And if your chin acne is causing you to feel embarrassed or depressed, reach out to a healthcare professional or therapist. Hope for a clearer chin may be closer than you think.

References

  1. Elsaie, M. L. (2016). Hormonal treatment of acne vulgaris: An update. Clinical, Cosmetic and Investigational Dermatology, 9, 241–248. doi:10.2147/CCID.S114830. Retrieved from https://www.dovepress.com/hormonal-treatment-of-acne-vulgaris-an-update-peer-reviewed-fulltext-article-CCID 
  2. Farzam, K., Nessel, T., & Quick, J. (2022). Erythromycin. StatPearls. Retrieved on May 21, 2022 from https://www.ncbi.nlm.nih.gov/books/NBK532249/
  3. Kurokawa, I. & Nakase, K. (2020). Recent advances in understanding and managing acne. F1000Research, 9, 792. doi:10.12688/f1000research.25588.1. Retrieved from https://f1000research.com/articles/9-792/v1
  4. Mannocci, A., Semyonov, L., Saulle, R., et al. (2015). Association between smoking habits and acne. A case-control study and a systematic review and meta-analysis. Epidemiology Biostatistics and Public Health, 12(1). doi:10.2427/10987. Retrieved from https://iris.uniroma1.it/retrieve/handle/11573/899195/1457413/Mannocci_Association_2015.pdf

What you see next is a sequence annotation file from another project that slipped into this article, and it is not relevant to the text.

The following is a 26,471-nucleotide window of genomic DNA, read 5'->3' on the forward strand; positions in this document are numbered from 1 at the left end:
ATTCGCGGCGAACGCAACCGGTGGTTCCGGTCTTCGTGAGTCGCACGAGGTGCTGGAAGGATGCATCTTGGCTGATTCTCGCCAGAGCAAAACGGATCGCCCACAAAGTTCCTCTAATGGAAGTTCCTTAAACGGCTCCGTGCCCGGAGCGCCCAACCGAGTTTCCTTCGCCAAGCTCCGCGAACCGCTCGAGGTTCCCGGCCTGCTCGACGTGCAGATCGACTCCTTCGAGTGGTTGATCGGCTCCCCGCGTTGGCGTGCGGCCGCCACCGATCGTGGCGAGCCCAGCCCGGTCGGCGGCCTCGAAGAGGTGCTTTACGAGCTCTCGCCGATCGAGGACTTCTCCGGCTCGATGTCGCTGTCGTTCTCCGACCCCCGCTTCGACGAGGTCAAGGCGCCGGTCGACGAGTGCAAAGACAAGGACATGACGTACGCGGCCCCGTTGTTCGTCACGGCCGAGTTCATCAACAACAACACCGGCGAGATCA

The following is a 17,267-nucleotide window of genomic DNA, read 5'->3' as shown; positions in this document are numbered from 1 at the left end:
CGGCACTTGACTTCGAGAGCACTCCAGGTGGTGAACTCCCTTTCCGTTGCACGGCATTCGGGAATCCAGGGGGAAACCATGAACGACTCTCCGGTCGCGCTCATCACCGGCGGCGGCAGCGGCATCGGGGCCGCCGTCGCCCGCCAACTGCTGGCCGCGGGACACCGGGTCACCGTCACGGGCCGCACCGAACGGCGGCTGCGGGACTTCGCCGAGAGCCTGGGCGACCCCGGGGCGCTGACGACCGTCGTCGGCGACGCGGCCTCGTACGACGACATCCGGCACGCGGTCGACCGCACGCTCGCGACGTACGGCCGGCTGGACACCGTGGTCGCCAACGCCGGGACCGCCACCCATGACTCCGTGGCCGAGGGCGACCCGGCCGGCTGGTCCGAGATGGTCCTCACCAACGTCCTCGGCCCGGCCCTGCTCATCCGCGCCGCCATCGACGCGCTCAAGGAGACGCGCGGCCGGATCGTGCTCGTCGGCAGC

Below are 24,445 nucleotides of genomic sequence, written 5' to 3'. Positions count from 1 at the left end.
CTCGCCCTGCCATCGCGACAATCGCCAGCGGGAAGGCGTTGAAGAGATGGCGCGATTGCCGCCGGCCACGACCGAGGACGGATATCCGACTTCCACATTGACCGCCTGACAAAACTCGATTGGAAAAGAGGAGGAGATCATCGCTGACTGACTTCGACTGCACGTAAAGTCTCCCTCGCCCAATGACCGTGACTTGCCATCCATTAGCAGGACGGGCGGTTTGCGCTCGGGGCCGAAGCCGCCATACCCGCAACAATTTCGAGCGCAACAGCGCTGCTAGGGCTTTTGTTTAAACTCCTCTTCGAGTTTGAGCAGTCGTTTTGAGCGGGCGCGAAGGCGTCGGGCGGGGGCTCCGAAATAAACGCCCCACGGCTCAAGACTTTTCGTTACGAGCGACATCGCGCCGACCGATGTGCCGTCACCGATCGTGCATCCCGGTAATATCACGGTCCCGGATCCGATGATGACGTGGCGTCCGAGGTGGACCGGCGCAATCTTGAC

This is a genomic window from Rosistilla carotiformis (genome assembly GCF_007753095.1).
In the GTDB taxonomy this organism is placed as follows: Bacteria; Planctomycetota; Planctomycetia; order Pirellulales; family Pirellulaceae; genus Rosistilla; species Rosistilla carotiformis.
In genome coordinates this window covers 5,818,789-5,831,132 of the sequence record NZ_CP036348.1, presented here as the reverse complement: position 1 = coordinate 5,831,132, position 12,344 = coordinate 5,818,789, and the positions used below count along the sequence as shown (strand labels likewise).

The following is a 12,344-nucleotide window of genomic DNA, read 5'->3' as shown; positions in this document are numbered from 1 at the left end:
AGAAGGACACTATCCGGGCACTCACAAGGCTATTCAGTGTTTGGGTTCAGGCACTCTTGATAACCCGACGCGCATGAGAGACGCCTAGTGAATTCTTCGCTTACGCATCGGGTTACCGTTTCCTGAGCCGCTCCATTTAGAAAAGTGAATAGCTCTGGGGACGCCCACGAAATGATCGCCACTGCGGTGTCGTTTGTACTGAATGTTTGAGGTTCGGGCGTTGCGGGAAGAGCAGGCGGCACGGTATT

5. Passeron, T., Zouboulis, C. C., Tan, J., et al. (2021). Adult skin acute stress responses to short-term environmental and internal aggression from exposome factors. Journal of the European Academy of Dermatology and Venereology, 35(10), 1963–1975. doi:10.1111/jdv.17432. Retrieved from https://onlinelibrary.wiley.com/doi/10.1111/jdv.17432
  6. Reszko, A. & Berson, D. (2021). Postadolescent acne in women. UptoDate. Retrieved June 8, 2022 from https://www.uptodate.com/contents/postadolescent-acne-in-women
  7. Shutter, M. C. & Akhondi, H. (2022). Tetracycline. StatPearls. Retrieved May 31, 2022 from https://www.ncbi.nlm.nih.gov/books/NBK549905/ 
  8. Sutaria, A. H., Masood, S., & Schlessinger, J. (2020). Acne Vulgaris. StatPearls. Retrieved June 8, 2022 from https://www.ncbi.nlm.nih.gov/books/NBK459173/
  9. Thiboutot, D. & Zaenglein, A. (2021). Pathogenesis, clinical manifestations, and diagnosis of acne vulgaris. UptoDate. Levy, M.L, Owen, C., and Ofori, A.O. (Eds.). Retrieved from https://www.uptodate.com/contents/pathogenesis-clinical-manifestations-and-diagnosis-of-acne-vulgaris